I currently work on a legacy system for a company. The system is really old - and although I was hired as a programmer, my job is pretty much glorified data entry. To summarise, I get a bunch of requirements, which is literally just lots of data for each month on spreadsheets and I have to configure the system to make it work, which is basically just writing a whole bunch of SQL scripts.

It’s not quite as simple as that, because whoever wrote the system originally really wrote it backwards, and in fact, the analysts who create the spreadsheets actually spend a fair bit of time verifying my work because the process is so tedious that it’s easy to make a mistake.

As you can guess, it is pretty much the most boring job ever. However, it’s a full time job with decent pay, and I work remotely so I can stay home with my son.

So I’ve been doing it for about 18 months and in that time, I’ve basically figured out all the traps to the point where I’ve actually written a program which for the past 6 months has been just doing the whole thing for me. So what used to take the last guy like a month, now takes maybe 10 minutes to clean the spreadsheet and run it through the program.

Now the problem is, do I tell them? If I tell them, they will probably just take the program and get rid of me. This isn’t like a company with tons of IT work - they have a legacy system where they keep all their customer data since forever, and they just need someone to maintain it. At the same time, it doesn’t feel like I’m doing the right thing. I mean, right now, once I get the specs, I run it through my program - then every week or so, I tell them I’ve completed some part of it and get them to test it. I even insert a few bugs here and there to make it look like it’s been generated by a human.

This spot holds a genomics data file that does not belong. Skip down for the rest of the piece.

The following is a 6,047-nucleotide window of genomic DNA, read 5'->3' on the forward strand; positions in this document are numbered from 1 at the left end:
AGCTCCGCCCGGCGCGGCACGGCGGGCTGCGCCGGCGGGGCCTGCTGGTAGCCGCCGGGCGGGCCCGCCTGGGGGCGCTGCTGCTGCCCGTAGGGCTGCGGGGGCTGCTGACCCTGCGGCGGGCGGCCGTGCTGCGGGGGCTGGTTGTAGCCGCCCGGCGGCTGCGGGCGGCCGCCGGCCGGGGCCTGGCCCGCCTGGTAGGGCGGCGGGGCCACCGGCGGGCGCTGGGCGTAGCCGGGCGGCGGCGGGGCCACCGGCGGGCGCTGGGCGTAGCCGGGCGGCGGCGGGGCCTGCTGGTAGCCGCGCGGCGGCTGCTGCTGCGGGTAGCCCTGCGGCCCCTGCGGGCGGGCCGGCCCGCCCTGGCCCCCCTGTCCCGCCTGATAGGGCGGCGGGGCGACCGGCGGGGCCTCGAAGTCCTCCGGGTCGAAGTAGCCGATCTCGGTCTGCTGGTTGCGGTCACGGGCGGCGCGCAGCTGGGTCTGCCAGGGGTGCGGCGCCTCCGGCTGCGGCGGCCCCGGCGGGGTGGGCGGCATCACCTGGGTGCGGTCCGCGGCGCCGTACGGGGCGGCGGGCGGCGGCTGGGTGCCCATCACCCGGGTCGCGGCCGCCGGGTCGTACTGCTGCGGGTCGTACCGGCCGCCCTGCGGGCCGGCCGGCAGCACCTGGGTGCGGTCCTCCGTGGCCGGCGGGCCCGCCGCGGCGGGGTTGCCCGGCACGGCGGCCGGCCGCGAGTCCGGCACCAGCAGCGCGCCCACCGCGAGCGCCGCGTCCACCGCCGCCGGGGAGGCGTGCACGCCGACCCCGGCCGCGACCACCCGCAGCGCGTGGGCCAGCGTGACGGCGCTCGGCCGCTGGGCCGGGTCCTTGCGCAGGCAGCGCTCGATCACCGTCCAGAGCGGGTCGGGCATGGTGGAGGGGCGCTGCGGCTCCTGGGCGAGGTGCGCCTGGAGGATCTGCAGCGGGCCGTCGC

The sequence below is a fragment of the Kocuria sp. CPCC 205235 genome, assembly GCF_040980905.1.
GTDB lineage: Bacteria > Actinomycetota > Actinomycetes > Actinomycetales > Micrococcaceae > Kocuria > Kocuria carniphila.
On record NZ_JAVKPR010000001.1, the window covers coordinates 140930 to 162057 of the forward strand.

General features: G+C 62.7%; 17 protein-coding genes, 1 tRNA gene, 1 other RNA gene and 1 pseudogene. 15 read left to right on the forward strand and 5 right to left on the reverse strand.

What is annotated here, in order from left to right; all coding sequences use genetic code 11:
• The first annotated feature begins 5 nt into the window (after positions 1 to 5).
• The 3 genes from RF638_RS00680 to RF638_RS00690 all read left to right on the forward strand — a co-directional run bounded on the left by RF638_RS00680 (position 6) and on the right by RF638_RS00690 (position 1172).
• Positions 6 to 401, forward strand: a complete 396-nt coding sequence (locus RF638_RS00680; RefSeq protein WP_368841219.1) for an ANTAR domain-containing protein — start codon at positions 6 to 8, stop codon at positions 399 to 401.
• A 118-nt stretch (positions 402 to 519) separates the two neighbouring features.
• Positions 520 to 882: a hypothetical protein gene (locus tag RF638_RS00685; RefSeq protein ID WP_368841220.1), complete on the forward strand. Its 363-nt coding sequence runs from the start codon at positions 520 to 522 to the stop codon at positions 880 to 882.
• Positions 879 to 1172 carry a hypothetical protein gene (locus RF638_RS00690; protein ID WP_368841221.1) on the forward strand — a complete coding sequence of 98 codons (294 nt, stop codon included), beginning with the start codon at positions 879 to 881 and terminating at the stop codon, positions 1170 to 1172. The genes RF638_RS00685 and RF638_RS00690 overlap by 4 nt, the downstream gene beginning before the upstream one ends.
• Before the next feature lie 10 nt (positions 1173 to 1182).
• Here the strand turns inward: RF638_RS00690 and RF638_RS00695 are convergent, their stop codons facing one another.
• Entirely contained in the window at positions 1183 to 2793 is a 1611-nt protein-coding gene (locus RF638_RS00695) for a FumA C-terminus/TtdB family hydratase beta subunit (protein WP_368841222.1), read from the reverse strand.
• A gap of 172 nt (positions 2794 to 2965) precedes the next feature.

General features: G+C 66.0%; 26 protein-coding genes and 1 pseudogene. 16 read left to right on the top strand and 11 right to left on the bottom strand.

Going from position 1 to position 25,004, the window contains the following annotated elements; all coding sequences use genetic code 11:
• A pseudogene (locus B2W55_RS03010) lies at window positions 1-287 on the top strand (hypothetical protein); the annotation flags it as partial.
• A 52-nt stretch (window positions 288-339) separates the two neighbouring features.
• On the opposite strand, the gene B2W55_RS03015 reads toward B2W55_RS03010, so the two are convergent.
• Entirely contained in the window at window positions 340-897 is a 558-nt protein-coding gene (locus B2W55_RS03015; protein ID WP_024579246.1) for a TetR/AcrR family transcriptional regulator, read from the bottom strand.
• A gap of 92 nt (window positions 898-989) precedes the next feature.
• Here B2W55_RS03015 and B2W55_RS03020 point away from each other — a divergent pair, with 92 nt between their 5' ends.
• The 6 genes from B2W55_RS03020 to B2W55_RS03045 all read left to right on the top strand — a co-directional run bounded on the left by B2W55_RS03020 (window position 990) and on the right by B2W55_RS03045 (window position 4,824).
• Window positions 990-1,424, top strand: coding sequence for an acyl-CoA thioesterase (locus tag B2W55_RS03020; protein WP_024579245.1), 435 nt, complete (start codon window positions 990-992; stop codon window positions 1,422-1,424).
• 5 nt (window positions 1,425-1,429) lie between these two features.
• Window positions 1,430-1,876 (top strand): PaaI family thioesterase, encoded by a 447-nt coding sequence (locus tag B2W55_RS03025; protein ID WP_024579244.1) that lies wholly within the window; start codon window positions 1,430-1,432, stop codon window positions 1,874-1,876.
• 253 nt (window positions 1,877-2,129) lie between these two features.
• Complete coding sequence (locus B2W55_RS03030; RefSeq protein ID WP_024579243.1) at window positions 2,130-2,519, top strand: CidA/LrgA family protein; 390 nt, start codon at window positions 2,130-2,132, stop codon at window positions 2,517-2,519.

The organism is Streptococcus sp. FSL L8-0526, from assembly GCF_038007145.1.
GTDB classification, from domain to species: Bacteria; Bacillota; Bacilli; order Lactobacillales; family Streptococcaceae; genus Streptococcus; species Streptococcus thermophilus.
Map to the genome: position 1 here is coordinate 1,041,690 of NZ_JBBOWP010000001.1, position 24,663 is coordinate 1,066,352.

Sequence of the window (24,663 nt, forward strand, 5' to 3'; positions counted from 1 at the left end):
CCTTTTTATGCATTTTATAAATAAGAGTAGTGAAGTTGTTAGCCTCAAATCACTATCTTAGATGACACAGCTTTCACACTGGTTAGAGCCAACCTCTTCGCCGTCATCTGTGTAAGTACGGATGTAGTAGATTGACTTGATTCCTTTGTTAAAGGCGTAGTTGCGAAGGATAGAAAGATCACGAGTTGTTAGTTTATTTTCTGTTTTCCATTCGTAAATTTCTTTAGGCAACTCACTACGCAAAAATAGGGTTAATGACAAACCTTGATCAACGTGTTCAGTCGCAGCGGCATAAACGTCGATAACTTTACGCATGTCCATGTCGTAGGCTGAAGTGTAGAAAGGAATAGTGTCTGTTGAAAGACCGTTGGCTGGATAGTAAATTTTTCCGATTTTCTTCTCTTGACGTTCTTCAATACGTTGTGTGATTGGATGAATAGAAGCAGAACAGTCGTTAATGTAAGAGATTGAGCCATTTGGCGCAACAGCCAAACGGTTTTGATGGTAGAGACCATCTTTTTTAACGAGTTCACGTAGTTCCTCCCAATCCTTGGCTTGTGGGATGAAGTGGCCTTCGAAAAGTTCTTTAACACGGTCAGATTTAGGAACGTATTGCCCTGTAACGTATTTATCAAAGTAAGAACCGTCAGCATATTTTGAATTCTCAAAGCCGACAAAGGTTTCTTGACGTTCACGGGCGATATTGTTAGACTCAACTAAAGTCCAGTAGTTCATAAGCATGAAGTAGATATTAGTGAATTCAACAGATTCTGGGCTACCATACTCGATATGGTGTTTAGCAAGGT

There might be amendments to the spec and corresponding though email etc, but overall, I spend probably 1-2 hours per week on my job for which I am getting a full time wage.

I really enjoy the free time but would it be unethical to continue with this arrangement without mentioning anything? It’s not like I’m cheating the company. The company has never indicated they’re dissatisfied with my performance and in fact, are getting exactly what they want from employing me.

  • 1
    If you yourself are okay doing it and they don't find out it's fine. Not sure about legal implications though
  • 1
    Honestly, you are getting the job done. As life is working for you and your son, I'd say just keep doing what you are doing - but stop entering the errors with a view to maintaining a deception, that's not great. Maybe work on finding a way to automate an export back from the system and compare to the incoming spreadsheets? If you can do the job flawlessly, everybody's happy.
  • 0
    You were hired to do a job. You're doing that job. If you deliver according to expectations everything is fine imho. You may also leverage your position and say that you want more to process (be sure to use this during salary discussions)
  • 0
    Give it time, a new opportunity for improvement will present itself
  • 0
    My opinion as an employer: continue. The thing is, you won't actually help them much by telling them. They suddebly can't justify paying you a fulltime wage - so they won't, even though they would feel bad about it if they are decent.

    At some point your scripts don't work anymore for whatever reason, and they will have to hire a programmer again. So the whole thing repeats.

    Just make sure you don't rely on it only being a few hours too much, because requirements can change and you should still be available to help with other problems as they arise...
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